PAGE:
trials.addData('ResponseSpeed_INC', ResponseSpeed_INC) # save updated response

Hi Harry,

No, you can’t use event.waitKeys(). Builder-generated code is inherently structured around a drawing loop that runs once every screen refresh. Inserting a call to event.waitKeys() creates an indefinite pause, and completely screws up the timing logic in the script.

Secondly, it wouldn’t really give you much more accurate (vs precise) timing. What is the hardware that you are using to gather your response? If it is a typical computer keyboard, then polling the keyboard at the frame rate is the least of your worries, due to the uncertain lag attached to that. You could do some reading on the topic of low-resolution temporal sampling (e.g. ) that might allay some concerns, and you could look more into the hardware limitations of keyboards (which will give you some well-founded concerns about the accuracy and precision with which we can actually measure reaction times), and you could bear in mind that the trial-to-trial physiological variability in reaction time often swamps these hardware and software issues anyway.

You could also look at the ioHub system built in to PsychoPy that provides an alternative way of getting responses that escapes the limitation of the once-per-refresh polling cycle. But it won’t solve the inherent issues of consumer hardware.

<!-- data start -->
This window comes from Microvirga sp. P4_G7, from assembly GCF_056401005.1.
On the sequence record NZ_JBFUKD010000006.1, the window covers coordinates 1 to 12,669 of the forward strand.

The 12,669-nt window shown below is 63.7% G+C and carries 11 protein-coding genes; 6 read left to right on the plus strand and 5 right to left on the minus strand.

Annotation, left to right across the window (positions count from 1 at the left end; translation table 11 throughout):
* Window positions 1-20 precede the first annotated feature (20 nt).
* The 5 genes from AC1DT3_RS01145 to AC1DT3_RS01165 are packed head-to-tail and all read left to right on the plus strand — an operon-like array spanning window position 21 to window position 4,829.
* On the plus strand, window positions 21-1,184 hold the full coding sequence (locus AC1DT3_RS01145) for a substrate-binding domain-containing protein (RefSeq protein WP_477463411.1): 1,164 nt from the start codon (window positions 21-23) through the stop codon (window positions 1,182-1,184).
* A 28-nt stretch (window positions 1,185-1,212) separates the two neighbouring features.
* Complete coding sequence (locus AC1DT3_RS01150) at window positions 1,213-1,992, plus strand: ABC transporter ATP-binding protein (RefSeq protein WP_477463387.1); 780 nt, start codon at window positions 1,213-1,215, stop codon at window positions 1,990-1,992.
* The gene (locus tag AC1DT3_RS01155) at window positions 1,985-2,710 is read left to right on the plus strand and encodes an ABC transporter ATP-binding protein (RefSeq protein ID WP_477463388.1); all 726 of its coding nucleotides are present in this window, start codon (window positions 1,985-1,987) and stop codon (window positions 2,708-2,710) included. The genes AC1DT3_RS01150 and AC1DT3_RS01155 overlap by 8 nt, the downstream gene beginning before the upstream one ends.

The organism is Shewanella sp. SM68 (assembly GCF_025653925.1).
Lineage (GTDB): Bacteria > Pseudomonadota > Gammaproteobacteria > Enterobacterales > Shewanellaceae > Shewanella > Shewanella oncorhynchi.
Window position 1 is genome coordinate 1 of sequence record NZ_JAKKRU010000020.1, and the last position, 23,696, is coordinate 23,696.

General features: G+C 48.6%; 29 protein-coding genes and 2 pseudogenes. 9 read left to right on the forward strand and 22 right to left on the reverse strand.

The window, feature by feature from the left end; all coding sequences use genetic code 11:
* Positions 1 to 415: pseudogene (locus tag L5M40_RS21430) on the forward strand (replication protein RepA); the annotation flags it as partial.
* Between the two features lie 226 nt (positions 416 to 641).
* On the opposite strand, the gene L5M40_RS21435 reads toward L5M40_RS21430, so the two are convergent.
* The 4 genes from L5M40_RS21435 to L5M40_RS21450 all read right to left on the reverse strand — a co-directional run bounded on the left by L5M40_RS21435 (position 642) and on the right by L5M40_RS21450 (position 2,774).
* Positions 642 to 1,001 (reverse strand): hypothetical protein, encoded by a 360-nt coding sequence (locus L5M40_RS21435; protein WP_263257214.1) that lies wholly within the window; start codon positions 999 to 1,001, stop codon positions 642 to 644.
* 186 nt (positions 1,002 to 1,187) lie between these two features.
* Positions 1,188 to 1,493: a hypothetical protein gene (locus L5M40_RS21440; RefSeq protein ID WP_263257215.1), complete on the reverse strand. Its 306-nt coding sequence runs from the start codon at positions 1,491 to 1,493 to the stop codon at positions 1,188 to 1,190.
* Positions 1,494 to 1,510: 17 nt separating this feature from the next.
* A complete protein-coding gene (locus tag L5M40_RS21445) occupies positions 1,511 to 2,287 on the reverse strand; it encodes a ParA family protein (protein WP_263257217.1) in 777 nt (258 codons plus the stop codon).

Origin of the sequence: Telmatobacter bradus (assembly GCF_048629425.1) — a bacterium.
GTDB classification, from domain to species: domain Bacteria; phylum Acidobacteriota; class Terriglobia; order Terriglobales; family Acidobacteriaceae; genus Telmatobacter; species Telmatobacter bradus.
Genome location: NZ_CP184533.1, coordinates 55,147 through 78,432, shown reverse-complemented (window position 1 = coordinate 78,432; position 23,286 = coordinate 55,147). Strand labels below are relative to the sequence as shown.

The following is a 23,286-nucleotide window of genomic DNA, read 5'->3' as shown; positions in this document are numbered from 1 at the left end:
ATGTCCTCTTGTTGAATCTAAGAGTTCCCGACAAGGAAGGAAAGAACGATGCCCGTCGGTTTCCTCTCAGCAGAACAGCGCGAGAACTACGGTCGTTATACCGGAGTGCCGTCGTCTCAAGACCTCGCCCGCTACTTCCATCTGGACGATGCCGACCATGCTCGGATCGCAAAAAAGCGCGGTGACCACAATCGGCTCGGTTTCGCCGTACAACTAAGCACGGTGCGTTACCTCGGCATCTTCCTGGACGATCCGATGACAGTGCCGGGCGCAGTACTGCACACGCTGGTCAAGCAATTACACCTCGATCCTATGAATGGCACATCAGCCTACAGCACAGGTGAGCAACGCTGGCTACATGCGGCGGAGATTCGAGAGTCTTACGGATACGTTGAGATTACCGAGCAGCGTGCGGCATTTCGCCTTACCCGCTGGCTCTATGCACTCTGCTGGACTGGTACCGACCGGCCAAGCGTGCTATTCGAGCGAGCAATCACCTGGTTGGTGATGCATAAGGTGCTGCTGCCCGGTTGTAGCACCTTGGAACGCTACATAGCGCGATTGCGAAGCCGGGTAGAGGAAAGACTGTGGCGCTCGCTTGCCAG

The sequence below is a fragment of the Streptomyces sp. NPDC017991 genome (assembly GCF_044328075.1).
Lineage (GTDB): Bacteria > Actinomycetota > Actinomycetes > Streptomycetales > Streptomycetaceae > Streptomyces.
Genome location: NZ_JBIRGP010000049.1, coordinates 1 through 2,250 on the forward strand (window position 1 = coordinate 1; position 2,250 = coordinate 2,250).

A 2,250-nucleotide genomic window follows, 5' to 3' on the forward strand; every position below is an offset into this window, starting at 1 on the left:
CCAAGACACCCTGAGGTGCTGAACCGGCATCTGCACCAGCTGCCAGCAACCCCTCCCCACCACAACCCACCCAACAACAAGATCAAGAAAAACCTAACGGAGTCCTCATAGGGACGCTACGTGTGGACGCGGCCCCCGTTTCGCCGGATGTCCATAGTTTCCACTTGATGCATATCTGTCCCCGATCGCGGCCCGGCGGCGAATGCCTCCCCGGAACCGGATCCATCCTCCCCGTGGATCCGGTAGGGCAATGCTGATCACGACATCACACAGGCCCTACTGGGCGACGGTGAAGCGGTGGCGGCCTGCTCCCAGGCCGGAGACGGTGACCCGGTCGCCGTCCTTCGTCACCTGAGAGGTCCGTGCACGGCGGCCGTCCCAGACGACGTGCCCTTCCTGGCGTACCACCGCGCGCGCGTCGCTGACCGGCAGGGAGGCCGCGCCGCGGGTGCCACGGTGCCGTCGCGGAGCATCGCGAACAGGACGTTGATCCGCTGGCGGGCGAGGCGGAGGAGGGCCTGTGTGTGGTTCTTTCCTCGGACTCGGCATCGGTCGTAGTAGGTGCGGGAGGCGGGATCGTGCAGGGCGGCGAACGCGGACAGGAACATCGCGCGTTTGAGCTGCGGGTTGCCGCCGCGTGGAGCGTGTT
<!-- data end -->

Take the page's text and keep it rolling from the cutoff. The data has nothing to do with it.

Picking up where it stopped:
Lastly, you really should look into this wonderful post by @lindeloev, using a mechanical key pressing setup to get objective measurements of both software and hardware influences on keyboard response latency (both accuracy and precision):!topic/psychopy-dev/u3WyDfnIYBo

Hi Michael,

Thanks for your response and I appreciated the link to the great post by Jonas (and your comment beneath it).

We have a somewhat meagre supply of hardware in our department and you’re correct that in the absence of using a button box / ioHub then the frame rate is perhaps not the main concern here. I’ve been testing this with a basic Lenova USB keyboard which undoubtedly has a serious lag.

I’m not convinced I can get my department to order a button box (at least in the immediate future), but I will buy a mechanical keyboard with lower lag and a monitor with a faster refresh rate than the 60Hz one I’m currently using. There’s a large number of trials in the experiment and I don’t need sub-millisecond precision to detect the effects so hopefully this will do the trick for now (I’ll stop polishing the cannonball and buy a [slightly] better cannon).


Those all seem to be sensible strategies. Good luck.

I made myself a simplistic list, mostly from the article Michael cited. I apologize if this is too simplistic.
(To my list for a PC, a fast graphic card. Not much choice with Macs, but they are ok.)
1. Turn wi-fi off
2. Make a “clean” log-in (or computer) that has never had mail, dropbox, etc.